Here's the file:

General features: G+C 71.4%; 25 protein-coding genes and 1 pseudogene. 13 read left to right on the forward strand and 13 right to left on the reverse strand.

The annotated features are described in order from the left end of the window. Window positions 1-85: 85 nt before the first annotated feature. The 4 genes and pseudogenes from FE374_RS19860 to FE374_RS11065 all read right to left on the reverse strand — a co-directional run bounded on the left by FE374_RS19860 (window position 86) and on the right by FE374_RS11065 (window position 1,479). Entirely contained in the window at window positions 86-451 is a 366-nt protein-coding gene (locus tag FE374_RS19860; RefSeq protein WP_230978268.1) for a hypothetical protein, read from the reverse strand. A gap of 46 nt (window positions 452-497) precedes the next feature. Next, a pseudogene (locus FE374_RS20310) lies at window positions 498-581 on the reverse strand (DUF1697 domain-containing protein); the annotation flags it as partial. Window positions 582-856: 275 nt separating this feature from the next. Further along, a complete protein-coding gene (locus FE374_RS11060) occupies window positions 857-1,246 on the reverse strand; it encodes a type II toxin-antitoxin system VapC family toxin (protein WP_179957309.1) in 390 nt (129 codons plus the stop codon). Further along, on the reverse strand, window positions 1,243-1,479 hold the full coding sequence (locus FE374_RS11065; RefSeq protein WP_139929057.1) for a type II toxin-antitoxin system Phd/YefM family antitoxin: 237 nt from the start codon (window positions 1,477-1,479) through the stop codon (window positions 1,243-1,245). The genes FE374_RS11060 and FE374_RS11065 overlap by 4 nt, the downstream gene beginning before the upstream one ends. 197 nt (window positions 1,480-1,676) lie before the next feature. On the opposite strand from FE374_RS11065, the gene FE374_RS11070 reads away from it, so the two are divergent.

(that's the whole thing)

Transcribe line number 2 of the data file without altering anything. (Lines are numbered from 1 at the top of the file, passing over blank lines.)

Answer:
The annotated features are described in order from the left end of the window. Window positions 1-85: 85 nt before the first annotated feature. The 4 genes and pseudogenes from FE374_RS19860 to FE374_RS11065 all read right to left on the reverse strand — a co-directional run bounded on the left by FE374_RS19860 (window position 86) and on the right by FE374_RS11065 (window position 1,479). Entirely contained in the window at window positions 86-451 is a 366-nt protein-coding gene (locus tag FE374_RS19860; RefSeq protein WP_230978268.1) for a hypothetical protein, read from the reverse strand. A gap of 46 nt (window positions 452-497) precedes the next feature. Next, a pseudogene (locus FE374_RS20310) lies at window positions 498-581 on the reverse strand (DUF1697 domain-containing protein); the annotation flags it as partial. Window positions 582-856: 275 nt separating this feature from the next. Further along, a complete protein-coding gene (locus FE374_RS11060) occupies window positions 857-1,246 on the reverse strand; it encodes a type II toxin-antitoxin system VapC family toxin (protein WP_179957309.1) in 390 nt (129 codons plus the stop codon). Further along, on the reverse strand, window positions 1,243-1,479 hold the full coding sequence (locus FE374_RS11065; RefSeq protein WP_139929057.1) for a type II toxin-antitoxin system Phd/YefM family antitoxin: 237 nt from the start codon (window positions 1,477-1,479) through the stop codon (window positions 1,243-1,245). The genes FE374_RS11060 and FE374_RS11065 overlap by 4 nt, the downstream gene beginning before the upstream one ends. 197 nt (window positions 1,480-1,676) lie before the next feature. On the opposite strand from FE374_RS11065, the gene FE374_RS11070 reads away from it, so the two are divergent.